About Urban Ecology

By 2030, nearly two thirds of the world’s human population will live in cities, and global urban land cover is expanding to match (1). Urban ecology is a subfield of ecology that recognizes the current and potential value that cities and suburbs can have as habitats for many organisms beyond our own species. Urban ecologists study how organisms interact with one another (including humans!) and with their environment in urban settings. To learn more about this growing, interdisciplinary field, check out the What Is Urban Ecology? page.

A map of Earth, with the pattern of city lights showing up in yellow on a background of dark blue continents. City lights are scattered across the continents and are particularly dense in North America, Europe, and parts of Asia.
The striking impact of cities on Earth is visible in images of city lights at night. NASA Goddard Space Flight Center | Flickr

City life presents numerous challenges for humans and animals alike. Wildlife living in cities face high temperatures, light, noise, and chemical pollution, small and isolated patches of habitat, new and potentially unhealthy food sources (trash!), and many other differences from “natural”* areas (2). Despite these challenges, many animals live alongside us in cities. To learn more about urban wildlife, visit the Who Lives In Cities? page Here at Project Phoebe, we focus primarily on the birds and other vertebrate animals that call cities home, but cities are also home to a bustling community of plants, insects, fungi, and other creatures!

Scientists have noticed that urban animals differ from those in natural areas in their behavior (what they do), physiology (how their bodily systems function), and morphology (their form). Scientists are investigating how and why these changes occur–are they the result of genetic changes? Do they help animals survive harsh urban conditions? To learn more, visit the How Do Animals Cope with City Life? page.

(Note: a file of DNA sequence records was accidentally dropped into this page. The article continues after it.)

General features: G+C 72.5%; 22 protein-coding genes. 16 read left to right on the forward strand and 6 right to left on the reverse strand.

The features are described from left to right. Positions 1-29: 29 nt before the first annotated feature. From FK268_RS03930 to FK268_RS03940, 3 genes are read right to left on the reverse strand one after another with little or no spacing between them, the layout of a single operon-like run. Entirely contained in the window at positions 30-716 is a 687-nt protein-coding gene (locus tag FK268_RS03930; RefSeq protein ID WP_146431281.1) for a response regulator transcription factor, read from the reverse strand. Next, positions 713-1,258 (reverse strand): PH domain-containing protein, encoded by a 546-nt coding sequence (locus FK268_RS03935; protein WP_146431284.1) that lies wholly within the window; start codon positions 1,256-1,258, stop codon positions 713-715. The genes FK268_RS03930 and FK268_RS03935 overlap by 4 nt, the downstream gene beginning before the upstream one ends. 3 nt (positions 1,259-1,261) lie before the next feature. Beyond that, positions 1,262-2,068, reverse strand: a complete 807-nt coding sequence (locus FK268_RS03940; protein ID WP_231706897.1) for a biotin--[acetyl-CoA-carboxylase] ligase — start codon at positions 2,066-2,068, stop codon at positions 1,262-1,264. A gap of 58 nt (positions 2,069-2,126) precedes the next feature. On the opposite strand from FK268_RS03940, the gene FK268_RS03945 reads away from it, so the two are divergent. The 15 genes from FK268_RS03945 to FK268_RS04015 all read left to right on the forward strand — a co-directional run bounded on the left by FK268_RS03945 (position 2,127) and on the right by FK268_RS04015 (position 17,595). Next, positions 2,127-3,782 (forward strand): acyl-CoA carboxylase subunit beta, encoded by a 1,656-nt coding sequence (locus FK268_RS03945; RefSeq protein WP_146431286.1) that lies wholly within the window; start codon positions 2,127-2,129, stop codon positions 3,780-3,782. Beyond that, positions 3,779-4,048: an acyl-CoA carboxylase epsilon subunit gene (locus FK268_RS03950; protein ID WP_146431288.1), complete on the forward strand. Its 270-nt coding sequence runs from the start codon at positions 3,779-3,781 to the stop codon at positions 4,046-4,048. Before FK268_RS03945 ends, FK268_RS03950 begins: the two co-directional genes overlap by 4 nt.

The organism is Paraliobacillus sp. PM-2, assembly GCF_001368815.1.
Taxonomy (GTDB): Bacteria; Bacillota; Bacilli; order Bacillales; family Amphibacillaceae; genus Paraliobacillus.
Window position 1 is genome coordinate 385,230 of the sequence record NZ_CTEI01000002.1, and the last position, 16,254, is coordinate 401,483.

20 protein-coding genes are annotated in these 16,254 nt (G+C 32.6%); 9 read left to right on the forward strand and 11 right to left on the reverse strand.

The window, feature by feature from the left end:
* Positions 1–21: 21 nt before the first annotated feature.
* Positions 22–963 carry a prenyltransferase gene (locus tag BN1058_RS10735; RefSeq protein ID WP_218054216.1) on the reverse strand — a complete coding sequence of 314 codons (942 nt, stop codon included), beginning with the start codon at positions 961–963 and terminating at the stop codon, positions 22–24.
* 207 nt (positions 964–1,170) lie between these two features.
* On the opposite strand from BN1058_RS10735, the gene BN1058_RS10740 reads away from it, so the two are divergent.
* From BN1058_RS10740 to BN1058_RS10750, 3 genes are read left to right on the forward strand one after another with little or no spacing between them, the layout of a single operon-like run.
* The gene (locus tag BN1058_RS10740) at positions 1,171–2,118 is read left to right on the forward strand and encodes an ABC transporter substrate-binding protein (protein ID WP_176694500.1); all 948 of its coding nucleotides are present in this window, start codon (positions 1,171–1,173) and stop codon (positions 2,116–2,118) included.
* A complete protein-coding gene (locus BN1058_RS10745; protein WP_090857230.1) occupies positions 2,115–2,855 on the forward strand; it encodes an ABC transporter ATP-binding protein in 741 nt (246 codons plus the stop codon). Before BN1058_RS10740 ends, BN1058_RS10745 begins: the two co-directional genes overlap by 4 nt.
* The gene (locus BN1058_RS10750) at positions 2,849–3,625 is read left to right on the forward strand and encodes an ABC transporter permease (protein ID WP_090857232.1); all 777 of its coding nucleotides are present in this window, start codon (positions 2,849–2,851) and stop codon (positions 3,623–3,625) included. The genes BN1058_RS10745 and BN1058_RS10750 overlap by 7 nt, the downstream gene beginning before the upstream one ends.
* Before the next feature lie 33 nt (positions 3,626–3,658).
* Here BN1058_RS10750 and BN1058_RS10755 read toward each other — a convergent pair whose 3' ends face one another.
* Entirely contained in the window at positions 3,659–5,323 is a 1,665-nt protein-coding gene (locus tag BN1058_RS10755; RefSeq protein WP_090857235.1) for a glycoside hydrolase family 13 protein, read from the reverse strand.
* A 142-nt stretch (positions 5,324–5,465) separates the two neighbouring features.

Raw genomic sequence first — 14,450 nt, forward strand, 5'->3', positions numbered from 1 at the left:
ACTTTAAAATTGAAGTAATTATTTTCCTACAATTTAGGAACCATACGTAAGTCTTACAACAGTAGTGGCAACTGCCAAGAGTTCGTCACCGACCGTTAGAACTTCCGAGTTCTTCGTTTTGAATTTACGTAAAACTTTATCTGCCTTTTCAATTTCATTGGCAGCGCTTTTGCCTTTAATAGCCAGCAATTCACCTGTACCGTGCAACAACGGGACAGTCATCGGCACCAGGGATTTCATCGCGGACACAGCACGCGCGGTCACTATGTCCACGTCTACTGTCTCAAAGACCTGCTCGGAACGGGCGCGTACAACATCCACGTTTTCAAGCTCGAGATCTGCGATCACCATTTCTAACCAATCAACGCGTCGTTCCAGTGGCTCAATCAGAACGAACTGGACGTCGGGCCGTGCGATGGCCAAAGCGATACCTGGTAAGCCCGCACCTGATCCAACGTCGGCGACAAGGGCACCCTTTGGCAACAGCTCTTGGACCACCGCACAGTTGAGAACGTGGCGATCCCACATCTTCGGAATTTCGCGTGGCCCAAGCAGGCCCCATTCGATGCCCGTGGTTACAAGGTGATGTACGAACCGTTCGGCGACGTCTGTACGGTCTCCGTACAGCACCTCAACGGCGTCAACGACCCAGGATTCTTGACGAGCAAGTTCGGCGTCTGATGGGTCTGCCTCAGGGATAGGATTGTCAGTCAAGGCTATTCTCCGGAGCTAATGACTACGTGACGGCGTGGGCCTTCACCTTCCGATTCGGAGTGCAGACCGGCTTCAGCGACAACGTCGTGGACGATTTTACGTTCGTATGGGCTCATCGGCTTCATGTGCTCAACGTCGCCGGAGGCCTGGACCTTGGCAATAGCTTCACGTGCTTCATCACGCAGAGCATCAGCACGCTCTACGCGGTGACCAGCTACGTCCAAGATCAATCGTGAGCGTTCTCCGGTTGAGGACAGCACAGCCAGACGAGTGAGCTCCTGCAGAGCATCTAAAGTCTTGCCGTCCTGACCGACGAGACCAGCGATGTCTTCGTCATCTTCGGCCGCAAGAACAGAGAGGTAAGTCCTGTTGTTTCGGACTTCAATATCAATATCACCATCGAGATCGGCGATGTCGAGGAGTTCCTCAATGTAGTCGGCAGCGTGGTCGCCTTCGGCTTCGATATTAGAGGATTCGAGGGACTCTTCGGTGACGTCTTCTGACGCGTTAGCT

Why do scientists study urban ecosystems, in addition to natural habitats like forests and savannas? Urban ecology can help us learn about the future of wildlife and humans alike. Check out the Why Care about Urban Wildlife? page.

*We use the word natural here to refer to ecosystems like forests, savannas, and deserts we often think of as pristine and free from human impacts. But this term is imperfect–no place on earth is untouched by humans. At Project Phoebe, we view humans as part of nature, not separate from it, and we believe there is just as much value in studying cities as there is in studying so-called natural habitats. Cities represent a fascinating systems where social and ecological processes are tightly coupled, providing lots of opportunities to learn about ourselves, other organisms, and how we can live together.


  1. Seto KC, Güneralp B, Hutyra LR. Global forecasts of urban expansion to 2030 and direct impacts on biodiversity and carbon pools. Proceedings of the National Academy of Sciences. 2012 Oct 2;109(40):16083–8.
  2. Grimm NB, Faeth SH, Golubiewski NE, Redman CL, Wu J, Bai X, et al. Global Change and the Ecology of Cities. Science. 2008 Feb 8;319(5864):756–60.
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